With Franklin Schaffner’s ‘Papillon’ (1973), a story of prisoners on Devil’s Island in French Guiana, Powell fitted Dustin Hoffman with small round glasses and found ways to distinguish his uniformed appearance from that of other prisoners. , including the one played by Steve McQueen.
“I had to make him look as bad as possible,” Powell said in an interview with the British Film Institute in 2016. “He was in a dressing room for four hours while I played with him making him feel like having narrow shoulders, and subtly altering the proportions to give it a completely different physical appearance.
The three films for which Powell won Oscars were period pieces.
Among the many stars of the cast of “Death on the Nile,” based on a novel by Agatha Christie and set in Egypt in 1937, was Bette Davis, whom he met at her home early in the process.
“They had a gin and tonic, or something, and she said, ‘Let’s go upstairs, you have to see what you’re working with,’” Rand said. “She took off her clothes and stayed there in her bra and panties.
He added: “He said she had great skin.”
For “Tess”, an adaptation of Thomas Hardy’s novel “Tess of the Urbervilles”, Powell dressed the actors, including Nastassja Kinski, in Victorian dresses. On The Film Experience blog, Claudio Alves wrote after Powell’s death that he “displayed remarkable attention to detail, artful tailoring, a keen sense of beauty in the pastoral simplicity of the English countryside ”.
Powell continues his association with Polanski through the films “Pirates” (1986) and “Frantic” (1988) and a production of “Amadeus” in Paris in which the director plays Mozart.
In 1984, Powell designed the costumes for “Indiana Jones and the Temple of Death,” Spielberg’s prequel to “Raiders of the Lost Ark”. He followed this up in 1989 with “Indiana Jones and the Last Crusade,” which paired Harrison Ford in the title role with Sean Connery as his father.
Deborah Nadoolman Landis, who designed the costumes for “Raiders,” said that when she first met Powell, he offered his gratitude for creating the costume model for the Jones franchise.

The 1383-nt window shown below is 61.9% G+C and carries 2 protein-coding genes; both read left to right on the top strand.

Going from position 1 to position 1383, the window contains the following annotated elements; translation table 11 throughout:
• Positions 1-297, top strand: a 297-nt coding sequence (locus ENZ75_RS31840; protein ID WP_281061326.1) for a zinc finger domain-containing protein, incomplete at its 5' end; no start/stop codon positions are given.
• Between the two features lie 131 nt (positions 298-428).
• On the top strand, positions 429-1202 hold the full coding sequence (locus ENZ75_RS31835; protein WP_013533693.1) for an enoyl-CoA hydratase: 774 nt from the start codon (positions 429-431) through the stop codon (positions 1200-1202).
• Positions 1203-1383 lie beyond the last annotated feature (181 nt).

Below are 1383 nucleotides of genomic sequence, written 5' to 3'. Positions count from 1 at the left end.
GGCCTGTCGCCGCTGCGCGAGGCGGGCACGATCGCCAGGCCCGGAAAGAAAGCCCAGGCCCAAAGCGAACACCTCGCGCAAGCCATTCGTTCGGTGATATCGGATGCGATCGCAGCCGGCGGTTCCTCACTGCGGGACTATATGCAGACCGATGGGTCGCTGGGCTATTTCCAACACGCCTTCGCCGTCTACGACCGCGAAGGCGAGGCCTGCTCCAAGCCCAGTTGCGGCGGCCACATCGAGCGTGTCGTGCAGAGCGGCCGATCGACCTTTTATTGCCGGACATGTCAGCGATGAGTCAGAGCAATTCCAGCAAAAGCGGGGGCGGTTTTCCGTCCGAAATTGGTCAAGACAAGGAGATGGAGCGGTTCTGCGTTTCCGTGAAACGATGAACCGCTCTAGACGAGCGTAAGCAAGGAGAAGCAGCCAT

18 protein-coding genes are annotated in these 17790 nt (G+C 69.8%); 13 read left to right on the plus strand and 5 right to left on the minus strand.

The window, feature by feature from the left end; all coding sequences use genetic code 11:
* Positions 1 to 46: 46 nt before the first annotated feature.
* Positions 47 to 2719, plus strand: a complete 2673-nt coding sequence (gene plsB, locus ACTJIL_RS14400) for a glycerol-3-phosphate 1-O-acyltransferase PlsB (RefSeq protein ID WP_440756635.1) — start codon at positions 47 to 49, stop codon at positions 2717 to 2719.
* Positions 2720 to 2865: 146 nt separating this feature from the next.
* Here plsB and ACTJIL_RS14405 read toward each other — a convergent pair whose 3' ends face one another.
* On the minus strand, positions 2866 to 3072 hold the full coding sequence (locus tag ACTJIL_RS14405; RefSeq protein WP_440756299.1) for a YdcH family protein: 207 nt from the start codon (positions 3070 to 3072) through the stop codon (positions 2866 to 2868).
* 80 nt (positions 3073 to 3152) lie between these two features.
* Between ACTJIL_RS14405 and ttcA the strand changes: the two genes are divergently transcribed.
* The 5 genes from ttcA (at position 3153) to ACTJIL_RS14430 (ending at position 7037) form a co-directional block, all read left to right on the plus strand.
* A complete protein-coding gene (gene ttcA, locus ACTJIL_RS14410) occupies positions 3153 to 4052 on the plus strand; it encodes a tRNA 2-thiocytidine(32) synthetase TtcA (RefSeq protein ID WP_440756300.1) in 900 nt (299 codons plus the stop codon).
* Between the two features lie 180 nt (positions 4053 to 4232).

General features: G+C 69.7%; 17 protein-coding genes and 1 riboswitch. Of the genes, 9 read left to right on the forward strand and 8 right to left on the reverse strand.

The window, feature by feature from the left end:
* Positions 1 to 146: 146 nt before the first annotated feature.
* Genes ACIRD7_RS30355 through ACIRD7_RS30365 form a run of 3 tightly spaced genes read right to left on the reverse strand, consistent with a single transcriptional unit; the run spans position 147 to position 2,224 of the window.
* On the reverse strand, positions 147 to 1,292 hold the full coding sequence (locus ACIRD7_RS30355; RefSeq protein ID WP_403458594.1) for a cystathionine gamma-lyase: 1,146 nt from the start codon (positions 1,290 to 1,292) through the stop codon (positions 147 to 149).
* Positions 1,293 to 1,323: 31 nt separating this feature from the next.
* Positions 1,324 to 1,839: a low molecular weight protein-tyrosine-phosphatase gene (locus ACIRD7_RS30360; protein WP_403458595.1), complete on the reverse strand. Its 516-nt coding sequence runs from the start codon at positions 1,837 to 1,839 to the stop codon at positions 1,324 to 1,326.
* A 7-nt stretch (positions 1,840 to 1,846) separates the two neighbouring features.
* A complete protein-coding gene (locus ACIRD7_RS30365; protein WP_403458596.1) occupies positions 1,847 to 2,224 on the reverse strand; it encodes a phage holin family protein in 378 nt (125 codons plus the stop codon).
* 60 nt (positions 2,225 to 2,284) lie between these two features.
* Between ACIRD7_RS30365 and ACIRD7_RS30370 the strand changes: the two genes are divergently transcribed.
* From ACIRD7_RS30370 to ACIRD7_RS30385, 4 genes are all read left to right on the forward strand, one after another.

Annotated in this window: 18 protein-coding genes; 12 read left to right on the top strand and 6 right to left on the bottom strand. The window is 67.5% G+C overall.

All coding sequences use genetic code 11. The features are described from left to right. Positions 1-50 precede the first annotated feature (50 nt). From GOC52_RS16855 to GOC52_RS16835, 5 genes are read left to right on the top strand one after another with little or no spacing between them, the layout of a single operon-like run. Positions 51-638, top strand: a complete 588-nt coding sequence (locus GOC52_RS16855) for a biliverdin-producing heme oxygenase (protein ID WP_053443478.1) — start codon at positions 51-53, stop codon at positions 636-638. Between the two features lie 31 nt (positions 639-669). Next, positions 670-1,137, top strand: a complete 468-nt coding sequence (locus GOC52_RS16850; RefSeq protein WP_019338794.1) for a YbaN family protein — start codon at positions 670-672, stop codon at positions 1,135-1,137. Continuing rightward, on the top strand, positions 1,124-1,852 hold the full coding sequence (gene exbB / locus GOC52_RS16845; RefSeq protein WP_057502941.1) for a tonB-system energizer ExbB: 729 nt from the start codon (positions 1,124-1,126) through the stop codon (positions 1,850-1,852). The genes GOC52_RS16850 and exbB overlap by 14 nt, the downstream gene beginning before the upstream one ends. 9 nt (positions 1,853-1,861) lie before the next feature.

“He knelt down when he was introduced to me, looked up at me and said, ‘Thank you,'” said Landis, president of the David C. Copley Center for Costume Design at the UCLA School of Theater, Film and Television. “How could I not want to marry this man?”
For “Last Crusade,” Powell dressed Connery in a three-piece Harris tweed suit, bow tie and hat – a look he inspired from his grandfather’s – to give the leather jacket a counterpoint. and the Ford fedora. When filming moved from Venice to Petra, Jordan, Powell admitted he had a problem.
“Sean has a thing for heat, and he sweats like a pig,” Powell said in the BFI interview. He added, “Sean said, ‘I’m not going to wear this Harris tweed in Petra.’ So we had to photograph a length of Harris tweed, then screen print it on a thin cotton veil. It cost a king’s ransom!
Other credits from Powell’s film include Spielberg’s ‘Hook’ (a retelling of the Peter Pan story in which Hoffman’s braids, as Captain Hook, were modeled on the wigs of King Charles II of Great Britain. ) and “Miss Potter”, with Renee Zellweger as Beatrix Potter, the author of the children’s book “The Tale of Peter Rabbit”.
No immediate family member survives.
During the filming of “Death on the Nile” a new scene was written requiring a new costume for Mia Farrow. Powell had enough silk to make pajama pants but had nothing to make a top. As he walked around, he encountered his tailor’s mother cooking a paella and using a striped cloth covered in grease, garlic and olive oil.
“I thought there would be just enough of it to make a little vest,” Powell said in an interview with Lodwick of the V&A Museum in 2018. “So we boiled and boiled it until it was sort of the color it was supposed to be, and we put this really cute little vest on.